I don’t know if the woman behind me could see my knees knocking, but she gently encouraged me, and thank goodness for her kind words.  If you’ve ever done a ropes course you know that once you’re on the track, you have to complete it.  The only alternative once I took my first step was to start screaming that I’d gone “Coo Coo for Cocoa Puffs” in which case, someone would have come to rescue me with a ladder while everyone else on the course waited impatiently while they hauled me out of there.  My children and their positive attitudes meant that backing out was not an option.

One baby step at a time, I made it across the first two sections fairly unscathed, despite sweating through my shirt.  I was certain I was walking on dental floss, and that I would undoubtedly go plummeting 40 feet  to my death at any time.  On the third section, there were a series of steps, and then there was a balance beam in the middle that was suspended in the air. “HOW am I supposed to get across this one, Whit?” I asked in a meek voice.  Her reply was short and sweet, “Mom, it’s a balance beam.  Just pretend you’re at gymnastics.”  For that split-second, I wished I has actually told my daughter that I was so uncoordinated as a child that my mother knew well enough not to enroll me in gymnastics, choosing a boys soccer team for me instead.   Thanks to some stupid parenting book where the author had recommended always putting a positive spin on everything you’ve done, from math to sports, I had failed to mention this.  About halfway over the balance beam section, I felt completely nauseous, and was certain  a bout of projectile vomiting was in my immediate future.  Then I saw my daughter patiently waiting for me on the other side, and I realized for the first time that I needed her support desperately because I didn’t believe enough in my own ability to complete the course.  Slowly, she talked me in.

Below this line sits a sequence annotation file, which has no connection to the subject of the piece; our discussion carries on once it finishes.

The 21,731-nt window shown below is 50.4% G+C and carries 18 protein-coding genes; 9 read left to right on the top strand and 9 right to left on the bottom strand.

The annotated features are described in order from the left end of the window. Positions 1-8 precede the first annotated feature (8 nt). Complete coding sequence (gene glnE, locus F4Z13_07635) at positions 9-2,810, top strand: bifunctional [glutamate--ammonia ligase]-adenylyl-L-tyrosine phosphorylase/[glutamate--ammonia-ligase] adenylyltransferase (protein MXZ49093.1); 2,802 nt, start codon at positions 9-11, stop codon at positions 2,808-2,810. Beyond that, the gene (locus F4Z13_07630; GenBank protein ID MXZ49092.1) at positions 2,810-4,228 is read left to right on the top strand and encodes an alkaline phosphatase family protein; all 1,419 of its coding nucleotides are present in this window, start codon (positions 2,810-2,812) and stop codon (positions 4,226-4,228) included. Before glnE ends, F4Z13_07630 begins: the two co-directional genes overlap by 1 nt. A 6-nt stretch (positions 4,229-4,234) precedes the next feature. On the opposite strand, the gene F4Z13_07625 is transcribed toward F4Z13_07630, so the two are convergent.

On the final section of the course, it dawned on me that I might actually survive the outing.  Visions of being confined to a wheelchair after a traumatic fall slowly melted away, and I actually started to think about what I might have for lunch once I made it out alive.  The last bit felt to be the hardest section, so I found a mental zone, focusing on a tree in front of me.  Then, just as I began to relax a bit, I heard my younger daughter calling my name over and over.  “Mom, look at me!  Mom, can’t you look over here?  Mom, WHY aren’t you looking?”  Even though my logic was not rational, I still felt my life might be in danger, and there was no way in hell I was going to acknowledge the persistent pleas to turn around and lose my balance.   Eventually, I heard a woman near my daughter ask, “Which one is your mom?”  Followed by, “Oh…honey, she looks like she is really concentrating!”

When all was said and done, and my foot touched the final platform of the course, I was overcome with relief that it was over.  It dawned on me that when my husband bought me a book called “The Worst Case Scenario Handbook” a few years ago, it was a depressingly fitting gift for me.  While I won’t be running back to a ropes course anytime soon, never say never.  With my children cheering me on, anything might be possible. even for a girl who may feel her best with both feet on the ground.

xo,

Brooke